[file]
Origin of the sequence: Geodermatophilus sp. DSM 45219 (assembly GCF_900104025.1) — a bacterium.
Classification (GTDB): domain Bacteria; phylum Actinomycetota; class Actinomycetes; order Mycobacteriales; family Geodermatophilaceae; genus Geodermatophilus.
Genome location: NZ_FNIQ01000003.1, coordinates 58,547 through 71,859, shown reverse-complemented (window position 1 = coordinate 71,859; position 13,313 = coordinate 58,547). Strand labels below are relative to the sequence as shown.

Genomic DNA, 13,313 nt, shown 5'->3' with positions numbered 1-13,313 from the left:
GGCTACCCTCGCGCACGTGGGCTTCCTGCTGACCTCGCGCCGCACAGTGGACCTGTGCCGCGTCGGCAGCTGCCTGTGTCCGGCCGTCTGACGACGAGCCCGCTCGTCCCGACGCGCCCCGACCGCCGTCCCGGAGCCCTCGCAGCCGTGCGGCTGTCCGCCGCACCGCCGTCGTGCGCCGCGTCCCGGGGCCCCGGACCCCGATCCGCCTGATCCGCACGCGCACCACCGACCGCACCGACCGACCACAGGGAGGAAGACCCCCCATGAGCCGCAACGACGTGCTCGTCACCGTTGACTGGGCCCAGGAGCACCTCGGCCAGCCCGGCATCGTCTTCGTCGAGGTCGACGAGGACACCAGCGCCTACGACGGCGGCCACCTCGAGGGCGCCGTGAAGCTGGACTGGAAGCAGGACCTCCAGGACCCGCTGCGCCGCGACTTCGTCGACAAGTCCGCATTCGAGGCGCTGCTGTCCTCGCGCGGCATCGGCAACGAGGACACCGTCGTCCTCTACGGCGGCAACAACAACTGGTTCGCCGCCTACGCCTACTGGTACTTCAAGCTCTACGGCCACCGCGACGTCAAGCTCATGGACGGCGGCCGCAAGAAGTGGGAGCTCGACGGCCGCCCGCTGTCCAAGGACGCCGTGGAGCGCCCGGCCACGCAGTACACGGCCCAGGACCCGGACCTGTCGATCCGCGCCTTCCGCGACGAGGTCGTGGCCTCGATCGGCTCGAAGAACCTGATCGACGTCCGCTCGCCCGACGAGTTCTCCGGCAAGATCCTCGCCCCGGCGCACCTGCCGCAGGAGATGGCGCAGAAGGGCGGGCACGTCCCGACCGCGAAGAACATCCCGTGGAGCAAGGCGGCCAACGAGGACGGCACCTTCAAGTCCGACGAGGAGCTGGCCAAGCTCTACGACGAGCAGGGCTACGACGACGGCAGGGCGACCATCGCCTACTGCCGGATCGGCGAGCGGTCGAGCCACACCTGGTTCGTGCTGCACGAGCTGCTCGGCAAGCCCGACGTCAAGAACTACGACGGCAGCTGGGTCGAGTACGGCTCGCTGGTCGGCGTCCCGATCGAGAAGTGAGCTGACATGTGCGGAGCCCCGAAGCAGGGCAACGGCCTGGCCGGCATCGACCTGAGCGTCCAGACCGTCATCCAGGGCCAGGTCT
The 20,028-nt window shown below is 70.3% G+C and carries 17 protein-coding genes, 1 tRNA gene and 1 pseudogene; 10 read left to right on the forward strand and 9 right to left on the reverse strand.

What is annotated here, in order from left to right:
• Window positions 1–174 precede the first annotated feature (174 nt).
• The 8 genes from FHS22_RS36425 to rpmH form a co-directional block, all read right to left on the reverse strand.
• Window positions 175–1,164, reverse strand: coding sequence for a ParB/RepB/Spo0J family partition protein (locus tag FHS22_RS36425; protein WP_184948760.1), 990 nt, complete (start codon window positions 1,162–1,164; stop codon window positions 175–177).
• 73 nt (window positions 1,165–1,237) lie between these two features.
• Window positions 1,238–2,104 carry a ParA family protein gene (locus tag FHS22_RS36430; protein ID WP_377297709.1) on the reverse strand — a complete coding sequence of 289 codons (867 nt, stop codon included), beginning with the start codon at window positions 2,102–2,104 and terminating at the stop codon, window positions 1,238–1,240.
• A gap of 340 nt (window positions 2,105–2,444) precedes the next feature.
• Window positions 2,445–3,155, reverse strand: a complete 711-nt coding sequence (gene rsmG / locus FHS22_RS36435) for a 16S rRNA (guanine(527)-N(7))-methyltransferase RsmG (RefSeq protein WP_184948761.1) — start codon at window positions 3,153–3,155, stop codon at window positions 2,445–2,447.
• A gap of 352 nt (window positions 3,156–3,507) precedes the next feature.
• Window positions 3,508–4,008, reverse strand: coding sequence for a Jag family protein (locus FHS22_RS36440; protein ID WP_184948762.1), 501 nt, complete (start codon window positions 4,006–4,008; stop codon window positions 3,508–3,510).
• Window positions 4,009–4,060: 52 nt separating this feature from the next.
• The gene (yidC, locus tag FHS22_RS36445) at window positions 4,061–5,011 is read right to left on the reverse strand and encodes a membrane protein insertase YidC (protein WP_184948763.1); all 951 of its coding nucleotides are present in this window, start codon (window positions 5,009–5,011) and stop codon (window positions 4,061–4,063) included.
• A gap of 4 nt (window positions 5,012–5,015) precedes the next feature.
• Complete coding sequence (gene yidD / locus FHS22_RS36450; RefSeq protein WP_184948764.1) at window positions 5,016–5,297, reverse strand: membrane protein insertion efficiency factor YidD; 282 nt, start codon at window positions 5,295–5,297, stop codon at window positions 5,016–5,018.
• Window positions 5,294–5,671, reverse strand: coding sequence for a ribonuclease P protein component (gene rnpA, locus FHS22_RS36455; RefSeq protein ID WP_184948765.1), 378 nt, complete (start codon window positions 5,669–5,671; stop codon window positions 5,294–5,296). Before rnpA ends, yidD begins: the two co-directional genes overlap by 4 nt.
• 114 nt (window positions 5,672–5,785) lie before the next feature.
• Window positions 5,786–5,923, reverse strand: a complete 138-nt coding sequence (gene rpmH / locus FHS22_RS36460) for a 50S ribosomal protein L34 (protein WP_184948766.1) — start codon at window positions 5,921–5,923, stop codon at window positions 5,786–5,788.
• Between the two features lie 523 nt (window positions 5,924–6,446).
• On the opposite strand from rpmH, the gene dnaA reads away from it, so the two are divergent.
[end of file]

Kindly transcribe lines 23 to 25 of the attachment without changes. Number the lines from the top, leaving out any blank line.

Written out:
• Window positions 5,786–5,923, reverse strand: a complete 138-nt coding sequence (gene rpmH / locus FHS22_RS36460) for a 50S ribosomal protein L34 (protein WP_184948766.1) — start codon at window positions 5,921–5,923, stop codon at window positions 5,786–5,788.
• Between the two features lie 523 nt (window positions 5,924–6,446).
• On the opposite strand from rpmH, the gene dnaA reads away from it, so the two are divergent.